How hard should I exercise?
There are no general rules about how many pounds you should lift or how steep a hill you must climb to reach a moderate or vigorous level of exercise. What is easy for one person will be strenuous for another.
The best advice is to listen to your body. If you are gasping for breath and ready to keel over, you are working too hard! If you feel as calm and comfortable as you would taking a stroll in the park, you are not working hard enough! When you are exercising at a moderate rate, you will feel that you are challenging yourself, but you will not feel close to your limit.
One way to tell how hard you are working is to use the Borg Exercise Perception Scale, shown here:
The numbers on the left of the scale do not mean how many times or how many minutes you should do an activity. They help you describe how hard you are working.
For endurance(aerobic)activities, such as brisk walking or swimming, you should work your way up to level13 -the feeling that you are working some what hard. Some people might feel that way when they are walking on flat ground. Others will feel that way when they are jogging up a hill. Both are right. Only you know how hard your exercise feels to you.
Strength-building exercises, such as lifting weights, are higher on the Borg scale. Gradually work your way up to level 15 to 17 -hard to very hard - to build muscle effectively. You can tell how hard an effort you are making by comparing it to your maximum effort. How hard does it feel compared to when you are lifting the heaviest weight you can lift？Once you start exerting more than a moderate amount of effort in your muscle - building exercises, your strength is likely to increase quickly. As your body adapts and you become fit, you can make your activities more challenging, a little bit at a time.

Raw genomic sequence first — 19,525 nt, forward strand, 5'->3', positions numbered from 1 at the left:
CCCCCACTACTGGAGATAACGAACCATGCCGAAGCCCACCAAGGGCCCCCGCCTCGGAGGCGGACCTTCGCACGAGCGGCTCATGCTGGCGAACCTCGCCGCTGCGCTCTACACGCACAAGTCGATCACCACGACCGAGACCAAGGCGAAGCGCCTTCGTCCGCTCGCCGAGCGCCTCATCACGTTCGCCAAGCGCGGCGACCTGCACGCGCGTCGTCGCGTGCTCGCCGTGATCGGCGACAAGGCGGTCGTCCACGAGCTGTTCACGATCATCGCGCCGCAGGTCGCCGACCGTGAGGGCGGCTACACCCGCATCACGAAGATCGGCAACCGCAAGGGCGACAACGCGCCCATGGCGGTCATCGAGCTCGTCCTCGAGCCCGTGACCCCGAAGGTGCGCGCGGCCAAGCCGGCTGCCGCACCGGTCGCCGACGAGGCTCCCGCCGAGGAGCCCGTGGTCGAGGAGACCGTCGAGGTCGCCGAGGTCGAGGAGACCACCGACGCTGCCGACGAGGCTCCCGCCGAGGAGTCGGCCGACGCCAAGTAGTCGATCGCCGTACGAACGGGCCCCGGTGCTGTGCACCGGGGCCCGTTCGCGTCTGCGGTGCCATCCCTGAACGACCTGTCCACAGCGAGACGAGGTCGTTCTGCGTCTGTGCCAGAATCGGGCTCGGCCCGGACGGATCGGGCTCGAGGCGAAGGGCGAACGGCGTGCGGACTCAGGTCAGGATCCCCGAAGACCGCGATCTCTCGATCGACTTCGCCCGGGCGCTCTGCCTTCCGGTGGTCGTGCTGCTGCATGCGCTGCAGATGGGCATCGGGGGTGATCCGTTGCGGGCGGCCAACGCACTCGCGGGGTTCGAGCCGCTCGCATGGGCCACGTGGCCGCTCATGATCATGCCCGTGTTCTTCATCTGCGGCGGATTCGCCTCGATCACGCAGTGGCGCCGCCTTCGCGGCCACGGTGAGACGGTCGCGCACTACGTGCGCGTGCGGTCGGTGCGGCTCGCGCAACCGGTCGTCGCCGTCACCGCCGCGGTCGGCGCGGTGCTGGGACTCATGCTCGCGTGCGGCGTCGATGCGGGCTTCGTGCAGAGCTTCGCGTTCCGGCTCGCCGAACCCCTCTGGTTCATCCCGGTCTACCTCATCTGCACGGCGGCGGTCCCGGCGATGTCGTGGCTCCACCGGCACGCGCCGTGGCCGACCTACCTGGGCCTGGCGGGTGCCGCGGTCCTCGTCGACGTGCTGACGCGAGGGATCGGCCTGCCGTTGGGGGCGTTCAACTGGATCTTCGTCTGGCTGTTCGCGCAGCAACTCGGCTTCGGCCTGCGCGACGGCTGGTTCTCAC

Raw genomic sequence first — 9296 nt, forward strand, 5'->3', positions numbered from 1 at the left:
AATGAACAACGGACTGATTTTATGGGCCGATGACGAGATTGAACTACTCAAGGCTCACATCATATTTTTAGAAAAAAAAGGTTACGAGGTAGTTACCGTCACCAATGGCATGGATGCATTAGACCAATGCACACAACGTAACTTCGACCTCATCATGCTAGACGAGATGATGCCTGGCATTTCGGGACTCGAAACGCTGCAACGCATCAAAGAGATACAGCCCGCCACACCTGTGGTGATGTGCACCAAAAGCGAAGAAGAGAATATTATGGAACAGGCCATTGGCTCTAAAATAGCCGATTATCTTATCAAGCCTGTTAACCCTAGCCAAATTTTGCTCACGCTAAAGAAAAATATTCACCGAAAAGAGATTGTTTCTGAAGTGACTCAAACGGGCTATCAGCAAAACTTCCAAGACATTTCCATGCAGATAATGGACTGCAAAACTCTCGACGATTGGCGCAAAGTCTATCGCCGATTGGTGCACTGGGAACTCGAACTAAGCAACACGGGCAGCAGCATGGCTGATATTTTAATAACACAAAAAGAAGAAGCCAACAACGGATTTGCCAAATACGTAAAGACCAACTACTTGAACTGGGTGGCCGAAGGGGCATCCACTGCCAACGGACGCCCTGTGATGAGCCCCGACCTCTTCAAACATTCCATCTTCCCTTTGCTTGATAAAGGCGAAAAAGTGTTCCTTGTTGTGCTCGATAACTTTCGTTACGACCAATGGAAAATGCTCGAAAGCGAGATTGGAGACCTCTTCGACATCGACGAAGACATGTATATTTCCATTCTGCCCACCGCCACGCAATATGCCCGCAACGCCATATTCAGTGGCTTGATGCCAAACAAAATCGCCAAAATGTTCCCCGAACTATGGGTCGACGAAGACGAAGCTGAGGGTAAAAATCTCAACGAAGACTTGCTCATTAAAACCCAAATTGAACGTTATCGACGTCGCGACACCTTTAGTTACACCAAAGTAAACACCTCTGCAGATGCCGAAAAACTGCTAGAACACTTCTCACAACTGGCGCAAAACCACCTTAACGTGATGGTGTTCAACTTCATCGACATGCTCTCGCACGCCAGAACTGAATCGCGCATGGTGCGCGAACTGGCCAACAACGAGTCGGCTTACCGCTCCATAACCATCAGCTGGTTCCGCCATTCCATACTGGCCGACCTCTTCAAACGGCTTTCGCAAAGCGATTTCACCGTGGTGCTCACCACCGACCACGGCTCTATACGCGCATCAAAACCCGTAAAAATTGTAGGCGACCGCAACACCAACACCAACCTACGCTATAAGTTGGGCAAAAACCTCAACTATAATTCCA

What does Target Heart Rate mean?
You may have heard something about a Target Heart Rate. This is another way of measuring how hard you are working when you exercise. Your target heart rate, based on your age and fitness level, is somewhere between 50% and 75% of your maximum heart rate, the hardest your heart can work.
To find out what your maximum heart rate is, subtract your age from 220. You do not want to work your heart to its maximum. So, depending on your fitness level, aim for a target heart rate somewhere between 50% and 75% of your maximum heart rate. So, for instance, the maximum rate for a 55 year old is 165 and the target rate is between 82 (50%) and 123(75%).
To find out whether you are working within your target range, you measure your pulse as you exercise. To measure your pulse, place two fingers on the side of your neck or on the inside of your wrist, wherever it is easier for you to feel a pulse. Using a clock or a watch with a second hand, count your pulse for 10 seconds. Then, multiply the number you get by 6 to come up with your heart rate per minute.
Does the target heart rate work for everyone?
No. Target heart rates are general guidelines for average healthy people. Some 55-year-old individuals will have a higher target heart rate and others will have a lower target heart rate than the one listed above. People with a chronic illness are better off using the Borg scale to measure how hard they work when they exercise. The same goes for people who are stronger and more fit than others their age.
A very simple way to tell how hard you are working when you exercise is something called ''the talk test.'' If you can talk while you exercise, you are working in the moderate range. If you get out of breath when you try to talk, you are working too hard. On the other hand, if you can sing while you exercise, you are not working hard enough.
Should I talk to my doctor about starting a new exercise program?
Men over 40, women over 50 and anyone with a history of heart disease should discuss any new exercise program with the doctor before they start. Some medicines alter heart rate and blood pressure. They can change the way your body responds to exercise. If you are taking any heart medicines or high blood pressure medicines, ask your doctor whether you need to use a lower target heart rate when you exercise.
This document is intended to provide health related information so that you may be better informed. It is not a substitute for your care team's medical advice and should not be relied upon for treatment for specific medical conditions.
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